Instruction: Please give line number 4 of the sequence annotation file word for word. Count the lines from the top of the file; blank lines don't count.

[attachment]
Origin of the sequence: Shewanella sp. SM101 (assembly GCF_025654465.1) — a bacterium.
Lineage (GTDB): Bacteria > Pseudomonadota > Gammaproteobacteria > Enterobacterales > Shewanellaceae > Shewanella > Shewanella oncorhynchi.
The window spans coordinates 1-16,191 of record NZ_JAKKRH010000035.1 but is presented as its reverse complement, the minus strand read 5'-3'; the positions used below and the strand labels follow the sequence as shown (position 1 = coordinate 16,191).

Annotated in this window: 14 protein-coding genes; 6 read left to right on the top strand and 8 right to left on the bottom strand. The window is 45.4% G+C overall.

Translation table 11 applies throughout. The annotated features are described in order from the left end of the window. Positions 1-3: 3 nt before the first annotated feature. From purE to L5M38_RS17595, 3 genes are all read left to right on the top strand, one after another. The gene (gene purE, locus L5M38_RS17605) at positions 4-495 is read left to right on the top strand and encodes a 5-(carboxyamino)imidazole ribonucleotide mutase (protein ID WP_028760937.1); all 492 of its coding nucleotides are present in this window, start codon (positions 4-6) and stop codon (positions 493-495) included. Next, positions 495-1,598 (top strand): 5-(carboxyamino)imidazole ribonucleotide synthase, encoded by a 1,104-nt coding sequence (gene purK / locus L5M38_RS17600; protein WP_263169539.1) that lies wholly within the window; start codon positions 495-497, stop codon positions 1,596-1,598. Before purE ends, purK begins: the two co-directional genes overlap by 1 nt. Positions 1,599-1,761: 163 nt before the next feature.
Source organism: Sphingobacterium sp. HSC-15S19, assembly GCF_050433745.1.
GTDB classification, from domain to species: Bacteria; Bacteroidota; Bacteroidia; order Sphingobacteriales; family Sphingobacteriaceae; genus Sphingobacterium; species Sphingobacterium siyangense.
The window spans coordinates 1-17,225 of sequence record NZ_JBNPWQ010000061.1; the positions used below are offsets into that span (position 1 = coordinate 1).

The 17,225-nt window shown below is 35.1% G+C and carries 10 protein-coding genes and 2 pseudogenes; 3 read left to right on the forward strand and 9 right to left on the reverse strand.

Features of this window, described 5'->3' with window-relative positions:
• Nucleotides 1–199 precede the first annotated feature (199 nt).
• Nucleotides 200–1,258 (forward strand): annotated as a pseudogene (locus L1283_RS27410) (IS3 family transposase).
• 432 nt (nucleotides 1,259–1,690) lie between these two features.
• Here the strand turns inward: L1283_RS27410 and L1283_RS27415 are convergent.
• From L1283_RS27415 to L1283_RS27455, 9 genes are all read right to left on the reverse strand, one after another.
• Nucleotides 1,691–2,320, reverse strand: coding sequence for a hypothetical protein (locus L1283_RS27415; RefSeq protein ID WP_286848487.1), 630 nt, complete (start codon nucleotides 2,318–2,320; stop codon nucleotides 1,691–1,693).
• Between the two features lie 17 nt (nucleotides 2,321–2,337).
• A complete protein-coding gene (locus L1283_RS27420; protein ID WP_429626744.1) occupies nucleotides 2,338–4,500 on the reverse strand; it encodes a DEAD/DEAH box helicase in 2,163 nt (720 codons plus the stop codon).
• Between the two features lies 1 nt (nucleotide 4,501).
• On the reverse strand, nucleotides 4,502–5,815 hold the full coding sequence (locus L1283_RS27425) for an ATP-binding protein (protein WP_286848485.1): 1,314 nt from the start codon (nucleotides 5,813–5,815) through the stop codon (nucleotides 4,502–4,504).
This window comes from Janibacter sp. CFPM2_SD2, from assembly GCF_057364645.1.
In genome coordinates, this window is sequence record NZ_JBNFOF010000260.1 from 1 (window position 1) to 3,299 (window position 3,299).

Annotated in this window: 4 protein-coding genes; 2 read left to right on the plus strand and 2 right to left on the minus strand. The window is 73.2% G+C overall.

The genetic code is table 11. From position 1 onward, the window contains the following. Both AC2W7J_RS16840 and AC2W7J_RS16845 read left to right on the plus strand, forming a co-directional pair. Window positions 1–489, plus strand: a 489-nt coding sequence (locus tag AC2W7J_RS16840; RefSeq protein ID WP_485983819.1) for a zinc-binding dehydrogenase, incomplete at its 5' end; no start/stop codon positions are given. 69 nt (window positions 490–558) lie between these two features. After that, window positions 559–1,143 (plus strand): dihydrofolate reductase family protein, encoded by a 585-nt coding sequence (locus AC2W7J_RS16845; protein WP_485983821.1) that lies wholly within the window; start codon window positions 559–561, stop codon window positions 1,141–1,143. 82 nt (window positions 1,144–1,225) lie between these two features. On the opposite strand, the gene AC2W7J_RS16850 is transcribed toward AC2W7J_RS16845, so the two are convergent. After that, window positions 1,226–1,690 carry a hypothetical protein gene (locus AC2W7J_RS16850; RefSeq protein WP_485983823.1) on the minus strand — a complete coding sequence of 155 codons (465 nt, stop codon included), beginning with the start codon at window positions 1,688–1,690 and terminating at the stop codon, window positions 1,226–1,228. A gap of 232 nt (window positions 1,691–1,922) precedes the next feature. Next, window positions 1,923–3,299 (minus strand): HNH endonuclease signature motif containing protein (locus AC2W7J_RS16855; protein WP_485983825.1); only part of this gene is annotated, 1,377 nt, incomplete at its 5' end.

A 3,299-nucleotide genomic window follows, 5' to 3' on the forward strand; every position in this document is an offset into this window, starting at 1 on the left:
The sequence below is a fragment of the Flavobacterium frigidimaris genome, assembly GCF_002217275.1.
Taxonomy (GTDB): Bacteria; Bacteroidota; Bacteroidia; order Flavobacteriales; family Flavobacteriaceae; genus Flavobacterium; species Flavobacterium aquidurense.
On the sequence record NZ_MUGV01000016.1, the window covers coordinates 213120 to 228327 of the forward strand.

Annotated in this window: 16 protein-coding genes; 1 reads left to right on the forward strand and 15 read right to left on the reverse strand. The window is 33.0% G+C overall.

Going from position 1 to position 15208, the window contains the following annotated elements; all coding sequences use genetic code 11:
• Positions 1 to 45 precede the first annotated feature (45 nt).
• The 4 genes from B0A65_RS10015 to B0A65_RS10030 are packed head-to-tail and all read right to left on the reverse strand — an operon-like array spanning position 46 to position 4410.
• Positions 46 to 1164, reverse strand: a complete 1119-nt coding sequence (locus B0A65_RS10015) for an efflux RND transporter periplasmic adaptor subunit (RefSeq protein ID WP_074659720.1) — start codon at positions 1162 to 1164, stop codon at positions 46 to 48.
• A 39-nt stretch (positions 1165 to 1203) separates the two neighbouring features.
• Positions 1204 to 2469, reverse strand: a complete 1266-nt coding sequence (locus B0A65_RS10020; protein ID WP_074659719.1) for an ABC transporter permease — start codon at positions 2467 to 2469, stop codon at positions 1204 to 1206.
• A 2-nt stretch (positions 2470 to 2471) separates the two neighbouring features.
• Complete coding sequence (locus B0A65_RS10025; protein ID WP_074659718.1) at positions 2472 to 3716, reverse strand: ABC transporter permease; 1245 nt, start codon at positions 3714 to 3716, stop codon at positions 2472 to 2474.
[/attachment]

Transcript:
Annotated in this window: 14 protein-coding genes; 6 read left to right on the top strand and 8 right to left on the bottom strand. The window is 45.4% G+C overall.